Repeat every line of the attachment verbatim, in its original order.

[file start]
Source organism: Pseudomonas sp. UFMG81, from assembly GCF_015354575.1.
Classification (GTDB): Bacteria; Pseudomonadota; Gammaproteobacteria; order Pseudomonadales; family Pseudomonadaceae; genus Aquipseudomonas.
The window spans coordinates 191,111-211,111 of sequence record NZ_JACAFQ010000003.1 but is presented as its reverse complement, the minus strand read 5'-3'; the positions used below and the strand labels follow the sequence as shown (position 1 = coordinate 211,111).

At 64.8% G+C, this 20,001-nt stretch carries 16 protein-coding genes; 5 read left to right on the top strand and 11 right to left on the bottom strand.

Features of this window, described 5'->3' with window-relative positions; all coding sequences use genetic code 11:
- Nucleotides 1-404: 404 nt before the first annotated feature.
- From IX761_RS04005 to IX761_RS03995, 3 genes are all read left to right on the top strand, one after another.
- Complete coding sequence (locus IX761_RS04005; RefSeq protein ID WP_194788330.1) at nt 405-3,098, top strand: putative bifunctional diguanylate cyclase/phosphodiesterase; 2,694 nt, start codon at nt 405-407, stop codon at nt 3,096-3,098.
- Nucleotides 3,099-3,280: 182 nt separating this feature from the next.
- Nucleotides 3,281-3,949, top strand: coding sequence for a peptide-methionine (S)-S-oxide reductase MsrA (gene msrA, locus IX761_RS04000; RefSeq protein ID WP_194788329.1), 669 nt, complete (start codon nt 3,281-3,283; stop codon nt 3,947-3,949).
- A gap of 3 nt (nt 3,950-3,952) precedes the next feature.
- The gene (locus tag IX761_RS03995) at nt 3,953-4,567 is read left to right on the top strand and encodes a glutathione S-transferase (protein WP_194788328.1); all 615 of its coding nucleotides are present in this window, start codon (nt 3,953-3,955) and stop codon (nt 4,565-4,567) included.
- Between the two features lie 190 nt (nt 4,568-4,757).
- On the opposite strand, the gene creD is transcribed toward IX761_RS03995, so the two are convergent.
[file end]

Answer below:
Source organism: Pseudomonas sp. UFMG81, from assembly GCF_015354575.1.
Classification (GTDB): Bacteria; Pseudomonadota; Gammaproteobacteria; order Pseudomonadales; family Pseudomonadaceae; genus Aquipseudomonas.
The window spans coordinates 191,111-211,111 of sequence record NZ_JACAFQ010000003.1 but is presented as its reverse complement, the minus strand read 5'-3'; the positions used below and the strand labels follow the sequence as shown (position 1 = coordinate 211,111).

At 64.8% G+C, this 20,001-nt stretch carries 16 protein-coding genes; 5 read left to right on the top strand and 11 right to left on the bottom strand.

Features of this window, described 5'->3' with window-relative positions; all coding sequences use genetic code 11:
- Nucleotides 1-404: 404 nt before the first annotated feature.
- From IX761_RS04005 to IX761_RS03995, 3 genes are all read left to right on the top strand, one after another.
- Complete coding sequence (locus IX761_RS04005; RefSeq protein ID WP_194788330.1) at nt 405-3,098, top strand: putative bifunctional diguanylate cyclase/phosphodiesterase; 2,694 nt, start codon at nt 405-407, stop codon at nt 3,096-3,098.
- Nucleotides 3,099-3,280: 182 nt separating this feature from the next.
- Nucleotides 3,281-3,949, top strand: coding sequence for a peptide-methionine (S)-S-oxide reductase MsrA (gene msrA, locus IX761_RS04000; RefSeq protein ID WP_194788329.1), 669 nt, complete (start codon nt 3,281-3,283; stop codon nt 3,947-3,949).
- A gap of 3 nt (nt 3,950-3,952) precedes the next feature.
- The gene (locus tag IX761_RS03995) at nt 3,953-4,567 is read left to right on the top strand and encodes a glutathione S-transferase (protein WP_194788328.1); all 615 of its coding nucleotides are present in this window, start codon (nt 3,953-3,955) and stop codon (nt 4,565-4,567) included.
- Between the two features lie 190 nt (nt 4,568-4,757).
- On the opposite strand, the gene creD is transcribed toward IX761_RS03995, so the two are convergent.